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'Life is a constant rearrangement of priorities, and sometimes we need to remember that writing — though a compulsion we love, a lifelong illness we that can't quite shake — is just one of them. More than simply surviving, we should try to live well. '
'People will tell you to shrug it off, to develop a thick skin. I’m not sure this is entirely helpful. While it’s true that most writers get better at receiving negative feedback, to have too hard a skin can be synonymous with no longer caring about your work.'
'There’s something wrong. Your inner critical voice knows it, but you can’t put your finger on the problem. It can’t be that phrase or sentence that you love, can it? That part you have polished to perfection, that might even be the first words you wrote.'
'My desire to make science fiction feel grounded, and contemporary drama strange and surreal, is probably just another example of human contrariness. Ask me for a story about apples and there’s some part of me that wants to do a painting of pears.'
'The one thing agents and editors, producers and commissioners, say they are looking for is the original writing voice. And if the voice is to be original, surely the process behind it has to be just as unique? I don’t have one set way of doing things.'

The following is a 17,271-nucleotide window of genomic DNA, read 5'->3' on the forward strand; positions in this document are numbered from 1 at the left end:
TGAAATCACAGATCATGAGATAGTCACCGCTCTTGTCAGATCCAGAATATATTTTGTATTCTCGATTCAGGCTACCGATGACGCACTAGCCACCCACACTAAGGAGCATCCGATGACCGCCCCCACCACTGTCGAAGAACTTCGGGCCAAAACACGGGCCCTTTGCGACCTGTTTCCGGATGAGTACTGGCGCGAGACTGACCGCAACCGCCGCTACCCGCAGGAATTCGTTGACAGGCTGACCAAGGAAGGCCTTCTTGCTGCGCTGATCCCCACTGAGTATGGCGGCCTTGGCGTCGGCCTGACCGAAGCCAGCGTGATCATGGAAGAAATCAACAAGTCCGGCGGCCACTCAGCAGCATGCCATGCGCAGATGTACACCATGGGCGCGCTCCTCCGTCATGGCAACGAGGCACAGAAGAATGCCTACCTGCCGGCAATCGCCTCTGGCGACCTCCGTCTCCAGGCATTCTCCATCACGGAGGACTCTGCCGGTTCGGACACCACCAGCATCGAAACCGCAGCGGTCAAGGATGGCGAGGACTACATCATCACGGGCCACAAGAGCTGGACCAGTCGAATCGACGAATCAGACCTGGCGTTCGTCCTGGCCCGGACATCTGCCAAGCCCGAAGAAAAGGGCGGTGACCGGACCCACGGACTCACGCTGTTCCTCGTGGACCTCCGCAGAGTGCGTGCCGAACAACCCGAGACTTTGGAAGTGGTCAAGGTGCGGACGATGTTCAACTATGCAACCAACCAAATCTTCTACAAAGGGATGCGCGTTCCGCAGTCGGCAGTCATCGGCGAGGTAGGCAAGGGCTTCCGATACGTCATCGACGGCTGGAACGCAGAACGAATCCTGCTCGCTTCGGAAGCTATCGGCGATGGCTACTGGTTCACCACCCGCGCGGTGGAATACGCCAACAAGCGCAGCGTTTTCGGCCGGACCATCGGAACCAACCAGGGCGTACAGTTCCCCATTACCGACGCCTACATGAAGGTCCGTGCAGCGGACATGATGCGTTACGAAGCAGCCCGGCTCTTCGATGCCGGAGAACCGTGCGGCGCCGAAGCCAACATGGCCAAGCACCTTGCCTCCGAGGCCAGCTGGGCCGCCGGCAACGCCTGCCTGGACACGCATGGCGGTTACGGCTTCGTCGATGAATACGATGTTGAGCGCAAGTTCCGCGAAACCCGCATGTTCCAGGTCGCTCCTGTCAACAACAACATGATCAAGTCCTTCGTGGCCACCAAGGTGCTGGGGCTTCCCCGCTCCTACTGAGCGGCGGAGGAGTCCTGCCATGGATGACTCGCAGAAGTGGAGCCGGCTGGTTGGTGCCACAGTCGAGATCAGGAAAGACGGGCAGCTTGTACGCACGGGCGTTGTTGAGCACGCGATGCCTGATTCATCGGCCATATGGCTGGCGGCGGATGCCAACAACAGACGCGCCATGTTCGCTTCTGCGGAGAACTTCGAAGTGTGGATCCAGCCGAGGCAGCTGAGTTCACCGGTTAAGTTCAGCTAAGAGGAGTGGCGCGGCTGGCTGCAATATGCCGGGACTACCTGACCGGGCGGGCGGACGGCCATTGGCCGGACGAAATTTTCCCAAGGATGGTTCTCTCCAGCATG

Mary Colson defends the honour of much-derided Milton Keynes, and explains why, for her, it's an inspiring environment.

Martin Day introduces the landscape around Yeovil, and explores how childhood vistas underpin our mental landscapes and writing.

Penny Boxall introduces us to Shandy Hall, the intriguing home of Laurence Sterne on the North York Moors.

'They needed three additional scenes, featuring these two actors. Oh, and by the way, everyone's already on set, and they'll start shooting this new material in two hours: Go! It was the best, or certainly least stressful work I ever did for them.'
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